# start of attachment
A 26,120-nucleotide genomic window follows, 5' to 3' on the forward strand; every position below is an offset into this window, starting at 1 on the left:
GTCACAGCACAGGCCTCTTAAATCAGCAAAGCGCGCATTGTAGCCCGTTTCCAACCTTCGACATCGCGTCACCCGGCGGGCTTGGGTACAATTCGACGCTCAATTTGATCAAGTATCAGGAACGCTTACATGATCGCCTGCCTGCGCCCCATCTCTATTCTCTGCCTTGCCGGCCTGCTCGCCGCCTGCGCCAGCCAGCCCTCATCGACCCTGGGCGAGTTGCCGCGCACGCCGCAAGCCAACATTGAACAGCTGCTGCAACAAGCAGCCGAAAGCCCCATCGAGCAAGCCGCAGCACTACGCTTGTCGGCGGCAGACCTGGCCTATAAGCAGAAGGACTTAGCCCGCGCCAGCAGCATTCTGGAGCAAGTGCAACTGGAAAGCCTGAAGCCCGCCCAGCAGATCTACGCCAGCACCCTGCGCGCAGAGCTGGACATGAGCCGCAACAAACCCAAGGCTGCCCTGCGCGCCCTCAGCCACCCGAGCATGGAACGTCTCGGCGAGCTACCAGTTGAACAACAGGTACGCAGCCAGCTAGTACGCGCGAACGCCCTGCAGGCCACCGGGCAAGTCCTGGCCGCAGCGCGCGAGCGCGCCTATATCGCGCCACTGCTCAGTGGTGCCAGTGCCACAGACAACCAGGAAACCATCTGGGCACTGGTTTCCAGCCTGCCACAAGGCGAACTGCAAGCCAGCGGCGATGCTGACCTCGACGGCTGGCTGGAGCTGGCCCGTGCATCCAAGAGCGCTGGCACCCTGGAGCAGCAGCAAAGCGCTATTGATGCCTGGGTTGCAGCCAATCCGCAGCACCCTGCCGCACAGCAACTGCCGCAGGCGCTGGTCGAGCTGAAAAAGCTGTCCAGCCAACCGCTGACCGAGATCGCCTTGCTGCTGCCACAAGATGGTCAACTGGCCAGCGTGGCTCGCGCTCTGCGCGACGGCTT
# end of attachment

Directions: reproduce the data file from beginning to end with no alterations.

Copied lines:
A 26,120-nucleotide genomic window follows, 5' to 3' on the forward strand; every position below is an offset into this window, starting at 1 on the left:
GTCACAGCACAGGCCTCTTAAATCAGCAAAGCGCGCATTGTAGCCCGTTTCCAACCTTCGACATCGCGTCACCCGGCGGGCTTGGGTACAATTCGACGCTCAATTTGATCAAGTATCAGGAACGCTTACATGATCGCCTGCCTGCGCCCCATCTCTATTCTCTGCCTTGCCGGCCTGCTCGCCGCCTGCGCCAGCCAGCCCTCATCGACCCTGGGCGAGTTGCCGCGCACGCCGCAAGCCAACATTGAACAGCTGCTGCAACAAGCAGCCGAAAGCCCCATCGAGCAAGCCGCAGCACTACGCTTGTCGGCGGCAGACCTGGCCTATAAGCAGAAGGACTTAGCCCGCGCCAGCAGCATTCTGGAGCAAGTGCAACTGGAAAGCCTGAAGCCCGCCCAGCAGATCTACGCCAGCACCCTGCGCGCAGAGCTGGACATGAGCCGCAACAAACCCAAGGCTGCCCTGCGCGCCCTCAGCCACCCGAGCATGGAACGTCTCGGCGAGCTACCAGTTGAACAACAGGTACGCAGCCAGCTAGTACGCGCGAACGCCCTGCAGGCCACCGGGCAAGTCCTGGCCGCAGCGCGCGAGCGCGCCTATATCGCGCCACTGCTCAGTGGTGCCAGTGCCACAGACAACCAGGAAACCATCTGGGCACTGGTTTCCAGCCTGCCACAAGGCGAACTGCAAGCCAGCGGCGATGCTGACCTCGACGGCTGGCTGGAGCTGGCCCGTGCATCCAAGAGCGCTGGCACCCTGGAGCAGCAGCAAAGCGCTATTGATGCCTGGGTTGCAGCCAATCCGCAGCACCCTGCCGCACAGCAACTGCCGCAGGCGCTGGTCGAGCTGAAAAAGCTGTCCAGCCAACCGCTGACCGAGATCGCCTTGCTGCTGCCACAAGATGGTCAACTGGCCAGCGTGGCTCGCGCTCTGCGCGACGGCTT